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Perry County Health Officials – We Have An Outbreak!

Posted in Outbreaks & Recalls,Salmonella on August 12, 2018

In Perry County, Missouri, thirty two cases of salmonella infection have been reported in the past five days, which amounts to more than six times the number of cases that the county health department sees in a year. As of last Thursday, the Perry County Memorial Hospital stated that there had been at least twenty three cases of salmonella diagnosed through the hospital and doctor’s offices. The age range of people sickened by the infection is between two and sixty eight. At this time, no source of the outbreak has been determined, and the investigation is ongoing.

This recent outbreak is in addition to another seven cases of salmonella infection that has been reported from the Arapahoe County Fair in Colorado as recently as Friday. Again, no specific source has been determined, according to the Tri County Health Department. Those sickened reported that they had visited the fairgrounds between July 21 through July 29 of this year.

You May Be Asking Yourself….

You may be shaking your head in disbelief at the number of salmonella cases that have occurred. This year alone, to date, there have been twelve outbreaks: ten from food products and two from animal sources. If you count the aforementioned outbreaks, that number is fourteen. Here’s a rundown of the recent outbreaks:

  • Raw Turkey: November 2017 – June 2018. This outbreak involved almost every type of turkey product, including ground turkey, turkey pieces, live turkeys, and raw turkey pet food. Ninety individuals became sickened across 26 states, with over half hospitalized. States affected were AK, CA, CO, FL, GA, HI, IA, IL, IN, KA, KY, MA, MI, MN, NJ, NY, NC, OH, OR, PA, SC, SD, TN, TX, VA, WI.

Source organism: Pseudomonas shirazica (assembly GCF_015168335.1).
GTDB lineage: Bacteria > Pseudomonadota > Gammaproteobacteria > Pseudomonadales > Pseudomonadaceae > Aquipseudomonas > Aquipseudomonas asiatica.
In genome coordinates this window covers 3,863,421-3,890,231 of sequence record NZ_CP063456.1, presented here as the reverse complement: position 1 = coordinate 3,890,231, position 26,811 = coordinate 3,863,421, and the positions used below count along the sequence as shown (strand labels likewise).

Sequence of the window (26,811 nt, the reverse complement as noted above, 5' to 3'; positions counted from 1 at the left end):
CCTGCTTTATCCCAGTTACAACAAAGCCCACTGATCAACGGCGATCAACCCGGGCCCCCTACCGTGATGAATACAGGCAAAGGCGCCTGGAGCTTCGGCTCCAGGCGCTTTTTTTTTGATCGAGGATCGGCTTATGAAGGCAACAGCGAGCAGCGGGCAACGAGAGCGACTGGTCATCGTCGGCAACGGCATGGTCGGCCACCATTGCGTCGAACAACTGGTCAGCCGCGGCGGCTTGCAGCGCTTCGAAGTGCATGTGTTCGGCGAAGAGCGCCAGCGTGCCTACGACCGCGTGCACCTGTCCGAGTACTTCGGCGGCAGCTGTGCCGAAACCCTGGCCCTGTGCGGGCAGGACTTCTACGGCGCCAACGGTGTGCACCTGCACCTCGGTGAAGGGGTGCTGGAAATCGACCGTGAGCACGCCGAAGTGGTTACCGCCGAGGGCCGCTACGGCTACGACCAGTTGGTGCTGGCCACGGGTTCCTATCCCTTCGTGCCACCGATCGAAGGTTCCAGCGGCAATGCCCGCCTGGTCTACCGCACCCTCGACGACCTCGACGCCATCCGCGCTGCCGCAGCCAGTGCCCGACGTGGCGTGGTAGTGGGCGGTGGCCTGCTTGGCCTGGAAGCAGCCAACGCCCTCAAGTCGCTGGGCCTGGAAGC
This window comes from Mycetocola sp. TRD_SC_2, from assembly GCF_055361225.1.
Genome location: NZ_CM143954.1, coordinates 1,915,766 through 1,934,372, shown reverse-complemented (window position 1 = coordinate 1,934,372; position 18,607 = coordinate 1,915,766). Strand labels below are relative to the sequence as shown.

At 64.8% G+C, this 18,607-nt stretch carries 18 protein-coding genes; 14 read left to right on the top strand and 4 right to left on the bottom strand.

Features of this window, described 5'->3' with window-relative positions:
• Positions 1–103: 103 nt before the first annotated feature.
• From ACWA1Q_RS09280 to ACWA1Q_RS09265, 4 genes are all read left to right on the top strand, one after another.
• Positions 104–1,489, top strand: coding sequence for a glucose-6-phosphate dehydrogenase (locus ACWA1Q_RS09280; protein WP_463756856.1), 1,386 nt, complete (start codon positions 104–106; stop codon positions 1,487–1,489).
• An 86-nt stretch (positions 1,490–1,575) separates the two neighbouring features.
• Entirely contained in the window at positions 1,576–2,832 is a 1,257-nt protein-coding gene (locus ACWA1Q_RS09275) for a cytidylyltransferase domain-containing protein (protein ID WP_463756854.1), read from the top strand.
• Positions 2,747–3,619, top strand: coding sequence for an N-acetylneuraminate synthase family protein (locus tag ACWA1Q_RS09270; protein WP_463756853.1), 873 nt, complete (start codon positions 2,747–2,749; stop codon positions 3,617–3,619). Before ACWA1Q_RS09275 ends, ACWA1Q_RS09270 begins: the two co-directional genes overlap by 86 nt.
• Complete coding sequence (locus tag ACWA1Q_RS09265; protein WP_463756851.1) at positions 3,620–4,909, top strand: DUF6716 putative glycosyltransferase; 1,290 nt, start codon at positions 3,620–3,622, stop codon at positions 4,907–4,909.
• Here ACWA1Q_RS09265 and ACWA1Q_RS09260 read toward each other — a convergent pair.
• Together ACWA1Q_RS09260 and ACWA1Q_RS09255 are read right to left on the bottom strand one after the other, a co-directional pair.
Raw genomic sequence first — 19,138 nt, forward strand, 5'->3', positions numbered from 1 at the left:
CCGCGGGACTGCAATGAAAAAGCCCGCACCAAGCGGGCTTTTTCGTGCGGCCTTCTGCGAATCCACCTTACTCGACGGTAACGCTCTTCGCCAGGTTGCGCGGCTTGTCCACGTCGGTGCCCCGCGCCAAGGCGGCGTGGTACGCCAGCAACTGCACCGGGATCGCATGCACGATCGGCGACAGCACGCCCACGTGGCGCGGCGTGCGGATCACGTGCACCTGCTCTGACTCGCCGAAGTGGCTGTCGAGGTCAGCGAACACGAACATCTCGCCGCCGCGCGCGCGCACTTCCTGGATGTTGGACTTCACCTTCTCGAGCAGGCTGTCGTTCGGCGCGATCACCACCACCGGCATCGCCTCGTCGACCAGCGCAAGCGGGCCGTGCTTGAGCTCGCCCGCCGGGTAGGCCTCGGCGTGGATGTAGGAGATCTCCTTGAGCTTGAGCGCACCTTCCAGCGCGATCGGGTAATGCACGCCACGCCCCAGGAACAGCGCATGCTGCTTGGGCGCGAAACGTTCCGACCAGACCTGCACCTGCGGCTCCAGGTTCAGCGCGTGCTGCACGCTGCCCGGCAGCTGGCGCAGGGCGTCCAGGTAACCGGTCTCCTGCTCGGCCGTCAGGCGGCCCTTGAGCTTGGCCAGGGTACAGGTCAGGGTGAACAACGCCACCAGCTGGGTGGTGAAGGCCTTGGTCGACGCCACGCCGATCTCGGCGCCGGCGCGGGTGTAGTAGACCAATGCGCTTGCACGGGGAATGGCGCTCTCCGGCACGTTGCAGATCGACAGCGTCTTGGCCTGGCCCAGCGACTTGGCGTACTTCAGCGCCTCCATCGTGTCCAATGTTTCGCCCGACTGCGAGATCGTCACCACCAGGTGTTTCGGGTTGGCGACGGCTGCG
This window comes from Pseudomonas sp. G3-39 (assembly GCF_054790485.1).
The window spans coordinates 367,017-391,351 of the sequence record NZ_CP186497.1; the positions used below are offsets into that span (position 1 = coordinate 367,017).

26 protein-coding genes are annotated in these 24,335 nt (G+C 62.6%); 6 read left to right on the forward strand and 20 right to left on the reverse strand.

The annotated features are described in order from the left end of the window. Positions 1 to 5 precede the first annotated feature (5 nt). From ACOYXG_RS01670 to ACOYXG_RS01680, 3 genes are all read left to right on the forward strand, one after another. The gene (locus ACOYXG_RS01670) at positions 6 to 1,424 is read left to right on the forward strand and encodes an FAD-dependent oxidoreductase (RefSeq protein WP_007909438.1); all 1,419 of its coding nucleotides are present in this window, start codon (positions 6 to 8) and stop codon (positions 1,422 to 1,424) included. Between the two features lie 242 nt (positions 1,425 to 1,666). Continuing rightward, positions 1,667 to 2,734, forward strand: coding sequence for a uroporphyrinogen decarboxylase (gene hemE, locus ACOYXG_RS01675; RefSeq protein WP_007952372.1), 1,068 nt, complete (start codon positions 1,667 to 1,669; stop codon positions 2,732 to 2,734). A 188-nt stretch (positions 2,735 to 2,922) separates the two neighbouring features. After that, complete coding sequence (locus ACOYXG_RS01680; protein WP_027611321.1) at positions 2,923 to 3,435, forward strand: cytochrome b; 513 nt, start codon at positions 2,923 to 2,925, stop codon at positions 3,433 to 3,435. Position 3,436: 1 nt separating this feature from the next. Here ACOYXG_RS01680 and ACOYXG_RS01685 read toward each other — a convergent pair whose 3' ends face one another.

• Hy-Vee Spring Pasta Salad: June – July 2018. Hy-Vee grocery stores voluntarily recalled its Hy-Vee Spring Pasta Salad due to the potential for salmonella contamination after twenty illnesses were reported in Minnesota, South Dakota, Nebraska, and Iowa after eating the salad. The recall included the pasta salads in one pound and three pound containers produced between June 1 and July 13, 2018.
  • Kellogg’s Honey Smacks Cereal: March – July 2018. The FDC, CDC and local health officials investigated a multi-state outbreak of salmonella infections linked to Kellogg’s Honey Smacks sweetened puffed wheat cereal. The Kellogg Company voluntarily recalled this entire product. One hundred people were affected by illness after consuming the cereal. The states affected included WA, OR, CA, MT, UT, CO, AZ, CO, OK, TX, LA, MS, AL, GA, FL, SC, NC, TN, VA, KY, WI, IL, MI, IN, OH, WV, MD, PA, NJ, NY, CT, RI, MA, NH.
  • Pre-Cut Melon: April – June 2018. Indianapolis-based Caito Foods voluntarily recalled fresh cut watermelon, honeydew melon, cantaloupe and fresh-cut mixed fruit containers due to a reported fifty eight illnesses traced back to the consumption of these products. Seventy people were affected in Michigan, Indiana, Ohio, Kentucky, Illinois, Tennessee and Missouri.
  • Eggs: March – May 2018. Rose Acre Farms recalled shell eggs that were contaminated by salmonella sold under multiple brand names such as Coburn Farms, Country Daybreak, Food Lion, Glenview, Great Value, Nelms, Sunshine Farms, Publix, and Sunups. Forty five salmonella illnesses were reported, including eleven hospitalizations. This outbreak included the states of AK, CO, FL, NJ, NY, NC, PA, SC, VA, and WV.